Customs of Croatia
Marriage and Family
Generally, people in rural areas marry in their early 20s and urban dwellers in their late 20s to early 30s. To be legally married, one must have a civil ceremony, but having a church wedding before the civil ceremony has become popular since the demise of communism. After the ceremony, a wedding reception is usually held at home or in a restaurant. Weddings in rural areas are a particular cause for celebration, and the festivities may last for days.
Families in rural areas traditionally include grandparents, parents, and children. The father or grandfather has a dominant role in the family. In urban families, both husband and wife are more likely to share in decision making. Grandparents may also be included in the decision-making process, but less often than in rural areas. Children of working mothers may go to day-care centers or may be cared for by family members (usually grandparents). Adult children often live with their parents until they marry or can afford to live on their own. Children are expected to care for their elderly parents.
A variety of foods are found in
Breakfast is light and usually accompanied by black coffee. Yogurt is often eaten for breakfast or as a snack later in the day. In coastal areas, people break at midmorning for marenda, a light meal of cold cuts, cheese, and bread or fruit and pastries. A light midday snack is common in other areas, too. Lunch is the main meal of the day and consists of soup, meat, salad, bread, potatoes or other cooked vegetables, dessert, and coffee or tea. In urban areas, dinner usually consists of cold cuts of meat, bread, cheeses, and eggs. People in rural areas may sometimes have a cooked meal for dinner. When eating, hands are kept above the table. Conversation at the table is often lively.
A handshake is the most common greeting in
Croatians enjoy socializing and getting together for historical, religious, cultural, and sporting events, and on family occasions. The most popular sport is soccer, followed very closely by basketball, and then handball, tennis, water polo, and sailing. Other sports and games such as chess, volleyball, archery, hockey, boxing, skiing, swimming, bowling, rowing, fishing, and hunting are also enjoyed.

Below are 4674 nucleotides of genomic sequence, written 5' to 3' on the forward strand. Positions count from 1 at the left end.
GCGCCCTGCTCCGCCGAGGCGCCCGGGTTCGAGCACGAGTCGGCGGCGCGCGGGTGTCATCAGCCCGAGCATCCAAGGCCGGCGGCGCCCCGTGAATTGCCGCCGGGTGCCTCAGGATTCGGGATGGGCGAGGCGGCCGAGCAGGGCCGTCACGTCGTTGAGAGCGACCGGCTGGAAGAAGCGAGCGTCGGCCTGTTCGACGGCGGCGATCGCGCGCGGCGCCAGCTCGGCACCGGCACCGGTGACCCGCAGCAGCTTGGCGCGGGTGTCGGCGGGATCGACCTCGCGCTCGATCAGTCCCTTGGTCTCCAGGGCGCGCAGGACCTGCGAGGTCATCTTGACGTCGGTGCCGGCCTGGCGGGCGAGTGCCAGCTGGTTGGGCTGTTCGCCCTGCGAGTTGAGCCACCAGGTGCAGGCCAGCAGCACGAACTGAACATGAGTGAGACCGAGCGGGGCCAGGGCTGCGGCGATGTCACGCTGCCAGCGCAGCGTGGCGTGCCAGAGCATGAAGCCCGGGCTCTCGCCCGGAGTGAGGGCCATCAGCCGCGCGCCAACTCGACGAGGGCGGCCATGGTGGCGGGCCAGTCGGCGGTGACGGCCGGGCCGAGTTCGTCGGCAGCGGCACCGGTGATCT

Many people like to go on walks, and families usually take summer vacations lasting one to four weeks. People who live in urban areas enjoy outings in the countryside, vacationing on the Adriatic coast and traveling abroad. Croatians often watch television in the evenings and on weekends, and frequent the cinema and museums. Folk festivals and the arts in general are well supported.
Holidays and Celebrations
Official public holidays include New Year’s Day (1 January), May Day (1 May), Republic Day (30 May), National Holiday (22 June), Assumption (15 August), All Saints’ Day (1 November), and Christmas (25 to 26 December). Orthodox Christians celebrate Christmas on 7 January, and they receive a paid holiday for it. Muslims may take paid leave to celebrate Ramasan Bairam (the feast at the end of Ramadan, the month of fasting) and Kurban Bairam (Feast of the Sacrifice). Jews may also have paid leave for Rosh Hashanah (the Jewish New Year) and Yom Kippur (the Day of Atonement).
Source: Encarta Interactive World Atlas